12.8 grams slice – 50mm x 19mm x 6mm - $125  SOLD

BRENHAM, Kansas: (pallasite). Found 1885. Tkw = 4400 kilograms.
Not surprisingly, this one is a bit of a mess. It still shows quite a lot of bright metal but some of the (surprisingly clear and colorful) crystals have popped out (I think they are all still in the box). This is a Huss piece and is numbered 49.76, though the number is not completely clear as there is some rusting hiding the last part a bit. Based on its fairly low number (for a meteorite that I know he had LOTS of) this is one of Glenn’s early Brenham specimens.
    26.9 gram slice – 42mm x 20mm x 8mm - $100SOLD

BROWNFIELD (1937), Texas: (H3.7). Found 1937. Tkw = 22 kilograms.
The total weight is a bit higher in reality (around 44kg now I think). I know I had a several kilo piece of this stuff I bought from a farmer years ago. This is a “complete” slice (no cut edges) but it does look like it was a natural fragments as only around ½ of the edge of this looks like a crusted surface. This is an early Huss piece and numbered 15.25.
    17.8 gram slice – 42mm x 30mm x 4mm - $200SOLD

CALLIHAM, Texas: (L6). Found 1958. Tkw = 40.1 kilograms.
This is a long, skinny slice of a natural fragment. Its quite weathered (no fresh metal visible) but it is solid (no cracking). A fairly big piece of this was found, but I have not seen a lot of this one available over the years. This is a Nininger piece and is numbered 670.70.
    21.5 gram slice – 85mm x 17mm x 5mm - $225 SOLD

EDMONSON, Texas: (L6). Found 1955, recognized 1965. Tkw = 12kilograms.
This one came to me broken apart unfortunately. It arrived in 3 large pieces and a couple small fragments. Thankfully, the largest piece (which weighs 6.6 grams and measures 33mm x 14mm x 5mm) is the one that has the Huss number (H31.19) on it.
    9.1 gram broken slice - $100SOLD

GRASSLAND, Texas: (L4). Found 1964. Tkw = 4.4 kilograms.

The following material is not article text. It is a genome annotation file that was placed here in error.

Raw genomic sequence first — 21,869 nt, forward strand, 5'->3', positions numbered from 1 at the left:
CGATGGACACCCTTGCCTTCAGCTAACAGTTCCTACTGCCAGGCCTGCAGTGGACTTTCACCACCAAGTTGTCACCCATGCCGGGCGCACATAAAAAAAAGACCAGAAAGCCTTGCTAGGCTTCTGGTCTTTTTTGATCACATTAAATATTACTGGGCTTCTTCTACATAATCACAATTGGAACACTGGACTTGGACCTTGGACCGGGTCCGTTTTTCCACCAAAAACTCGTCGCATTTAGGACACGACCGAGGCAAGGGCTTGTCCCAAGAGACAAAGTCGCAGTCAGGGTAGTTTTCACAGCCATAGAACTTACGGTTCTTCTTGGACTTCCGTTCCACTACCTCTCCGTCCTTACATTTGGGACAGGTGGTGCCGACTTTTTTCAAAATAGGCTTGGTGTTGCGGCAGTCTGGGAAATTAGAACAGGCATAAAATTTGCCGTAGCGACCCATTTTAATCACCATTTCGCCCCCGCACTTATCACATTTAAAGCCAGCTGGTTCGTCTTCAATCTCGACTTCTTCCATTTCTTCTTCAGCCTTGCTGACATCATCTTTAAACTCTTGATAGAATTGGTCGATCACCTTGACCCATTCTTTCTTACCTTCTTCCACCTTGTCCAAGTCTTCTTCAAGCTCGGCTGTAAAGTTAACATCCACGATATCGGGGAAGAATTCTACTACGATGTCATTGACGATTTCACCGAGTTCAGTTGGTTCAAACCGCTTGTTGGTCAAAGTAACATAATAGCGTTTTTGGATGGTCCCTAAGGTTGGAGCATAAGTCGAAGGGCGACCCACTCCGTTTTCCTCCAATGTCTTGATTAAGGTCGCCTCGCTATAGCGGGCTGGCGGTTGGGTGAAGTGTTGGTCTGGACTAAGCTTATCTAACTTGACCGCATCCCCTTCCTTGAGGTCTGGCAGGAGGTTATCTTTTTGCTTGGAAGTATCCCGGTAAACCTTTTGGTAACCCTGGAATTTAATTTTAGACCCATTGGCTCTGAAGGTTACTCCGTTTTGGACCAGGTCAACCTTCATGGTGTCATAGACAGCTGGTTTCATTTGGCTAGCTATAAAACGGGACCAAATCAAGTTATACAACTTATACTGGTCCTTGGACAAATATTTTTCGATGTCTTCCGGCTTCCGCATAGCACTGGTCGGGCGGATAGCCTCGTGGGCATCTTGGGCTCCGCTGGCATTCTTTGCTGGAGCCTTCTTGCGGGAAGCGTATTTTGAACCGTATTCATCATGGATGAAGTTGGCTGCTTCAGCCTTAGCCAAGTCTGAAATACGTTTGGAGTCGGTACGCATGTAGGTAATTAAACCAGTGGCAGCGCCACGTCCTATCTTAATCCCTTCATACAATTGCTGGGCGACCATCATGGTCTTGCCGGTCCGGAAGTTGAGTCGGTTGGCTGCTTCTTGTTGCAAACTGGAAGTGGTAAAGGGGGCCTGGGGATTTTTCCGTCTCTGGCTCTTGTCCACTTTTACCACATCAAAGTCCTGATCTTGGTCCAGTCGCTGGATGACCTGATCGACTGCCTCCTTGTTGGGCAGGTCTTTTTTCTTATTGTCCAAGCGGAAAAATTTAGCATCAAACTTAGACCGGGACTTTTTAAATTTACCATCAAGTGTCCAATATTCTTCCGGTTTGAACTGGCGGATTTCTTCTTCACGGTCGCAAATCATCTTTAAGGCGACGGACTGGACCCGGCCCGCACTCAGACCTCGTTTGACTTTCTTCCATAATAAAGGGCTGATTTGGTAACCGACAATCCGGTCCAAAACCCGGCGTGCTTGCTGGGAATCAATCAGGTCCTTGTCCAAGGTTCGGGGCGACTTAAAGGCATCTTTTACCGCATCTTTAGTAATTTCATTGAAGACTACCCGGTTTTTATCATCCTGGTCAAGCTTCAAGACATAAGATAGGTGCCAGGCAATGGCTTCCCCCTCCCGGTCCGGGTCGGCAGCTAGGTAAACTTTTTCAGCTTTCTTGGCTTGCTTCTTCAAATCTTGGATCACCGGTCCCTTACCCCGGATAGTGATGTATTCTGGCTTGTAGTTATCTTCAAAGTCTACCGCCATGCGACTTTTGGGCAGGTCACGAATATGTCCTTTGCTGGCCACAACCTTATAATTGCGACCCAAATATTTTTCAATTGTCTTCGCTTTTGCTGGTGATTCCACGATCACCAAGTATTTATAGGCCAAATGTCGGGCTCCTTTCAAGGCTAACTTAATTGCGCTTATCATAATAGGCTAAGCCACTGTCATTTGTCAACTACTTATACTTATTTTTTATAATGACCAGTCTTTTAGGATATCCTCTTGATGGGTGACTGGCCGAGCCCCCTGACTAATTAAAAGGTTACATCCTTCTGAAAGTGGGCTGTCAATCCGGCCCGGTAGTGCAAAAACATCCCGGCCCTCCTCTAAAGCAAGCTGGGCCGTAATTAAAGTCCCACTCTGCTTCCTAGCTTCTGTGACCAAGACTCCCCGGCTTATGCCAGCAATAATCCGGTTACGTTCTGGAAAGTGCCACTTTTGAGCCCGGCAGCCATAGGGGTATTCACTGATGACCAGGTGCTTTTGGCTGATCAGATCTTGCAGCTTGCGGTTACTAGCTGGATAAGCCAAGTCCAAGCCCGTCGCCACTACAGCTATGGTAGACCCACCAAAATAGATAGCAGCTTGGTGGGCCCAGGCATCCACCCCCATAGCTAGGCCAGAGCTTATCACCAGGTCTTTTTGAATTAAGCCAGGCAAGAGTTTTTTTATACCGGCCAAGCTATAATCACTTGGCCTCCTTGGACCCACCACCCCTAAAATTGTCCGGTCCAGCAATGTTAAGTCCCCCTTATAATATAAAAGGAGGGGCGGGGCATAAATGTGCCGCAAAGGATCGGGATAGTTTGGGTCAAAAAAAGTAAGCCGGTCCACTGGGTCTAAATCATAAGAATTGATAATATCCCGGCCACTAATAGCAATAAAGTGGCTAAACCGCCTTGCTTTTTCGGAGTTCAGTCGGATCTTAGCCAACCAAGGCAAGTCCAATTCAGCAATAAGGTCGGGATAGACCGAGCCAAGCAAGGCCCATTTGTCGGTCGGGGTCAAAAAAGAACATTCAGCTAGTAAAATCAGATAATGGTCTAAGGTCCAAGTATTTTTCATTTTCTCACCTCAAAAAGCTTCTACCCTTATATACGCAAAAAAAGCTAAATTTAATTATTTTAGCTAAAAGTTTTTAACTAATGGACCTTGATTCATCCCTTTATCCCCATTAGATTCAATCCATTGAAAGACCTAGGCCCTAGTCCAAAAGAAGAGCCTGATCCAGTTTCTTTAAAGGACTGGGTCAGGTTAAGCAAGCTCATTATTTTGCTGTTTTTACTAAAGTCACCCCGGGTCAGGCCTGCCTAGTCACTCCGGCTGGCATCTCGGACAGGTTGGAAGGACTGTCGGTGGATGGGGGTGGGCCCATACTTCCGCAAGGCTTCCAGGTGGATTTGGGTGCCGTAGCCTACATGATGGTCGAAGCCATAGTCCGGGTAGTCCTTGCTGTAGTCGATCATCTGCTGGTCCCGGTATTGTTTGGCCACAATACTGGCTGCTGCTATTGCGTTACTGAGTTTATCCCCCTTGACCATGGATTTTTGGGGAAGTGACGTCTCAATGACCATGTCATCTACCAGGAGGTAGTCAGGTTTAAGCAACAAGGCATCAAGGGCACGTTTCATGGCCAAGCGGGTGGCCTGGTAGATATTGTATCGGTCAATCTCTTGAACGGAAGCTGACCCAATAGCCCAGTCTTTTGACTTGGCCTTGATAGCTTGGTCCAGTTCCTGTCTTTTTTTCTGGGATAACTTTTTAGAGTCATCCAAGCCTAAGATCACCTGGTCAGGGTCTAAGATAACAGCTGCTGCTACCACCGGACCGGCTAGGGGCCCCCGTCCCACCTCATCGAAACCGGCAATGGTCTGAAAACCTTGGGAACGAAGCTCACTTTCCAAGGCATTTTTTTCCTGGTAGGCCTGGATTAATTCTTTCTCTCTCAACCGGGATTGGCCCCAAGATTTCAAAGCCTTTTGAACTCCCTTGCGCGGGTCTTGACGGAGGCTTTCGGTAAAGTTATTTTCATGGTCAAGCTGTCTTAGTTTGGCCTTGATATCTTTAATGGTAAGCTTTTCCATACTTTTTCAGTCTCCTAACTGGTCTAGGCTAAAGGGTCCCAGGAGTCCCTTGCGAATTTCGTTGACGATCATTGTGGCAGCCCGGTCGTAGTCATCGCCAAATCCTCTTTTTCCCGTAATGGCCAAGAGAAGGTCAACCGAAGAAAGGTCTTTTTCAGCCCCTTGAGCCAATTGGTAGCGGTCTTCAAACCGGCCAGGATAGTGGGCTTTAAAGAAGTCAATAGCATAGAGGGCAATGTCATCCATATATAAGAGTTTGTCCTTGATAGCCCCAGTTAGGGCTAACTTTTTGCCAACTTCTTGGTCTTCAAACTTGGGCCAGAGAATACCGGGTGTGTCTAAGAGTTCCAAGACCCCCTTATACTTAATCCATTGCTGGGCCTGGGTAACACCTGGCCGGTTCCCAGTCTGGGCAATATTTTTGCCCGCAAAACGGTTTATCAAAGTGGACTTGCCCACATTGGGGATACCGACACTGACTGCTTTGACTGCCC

This one, like the Edmonson, arrived in pieces. This one is quite a bit more broken up though. It came as 4 or 5 “larger” pieces and a bunch of small fragments. Thankfully, like the Edmonson, the largest piece (3.0 grams – 18mm x 18mm x 4mm) is the one that has the Huss number (H23.55) on it. I have had pieces of this in the distant past, but not many. It seems the bulk of this one is tied up in museum collections.
    9.1 gram broken slice - $100SOLD

HUGHOTON, Kansas: (H5). Found 1935. Tkw = 325 kilograms.
Interesting, the first piece I have had of this in years (a 9.2 g piece) I just offered a month or so ago. Now I suddenly have another! I sold the last one (really quickly) at $250. I had several people wanting that one. I suspect that this one may be the same, though it is a bit more expensive overall. This is numbered 280.336. 
    20.8 gram cut fragment – 28mm x 15mm x 25mm - $400 SOLD

LADDER CREEK, Kansas: (L6). Found 1935. Tkw = 35.0 kilograms.
Weathered fragment with cut and polished face (and a much smaller polished area at the other end). Some metal is still visible on the polished faces. Nininger specimen number 280.336
    16.4 gram cut fragment – 25mm x 20mm x 13mm - $200SOLD

LAKEWOOD, New Mexico: (L6). Found 1955, recognized 1966. Tkw = 46.5 kilograms.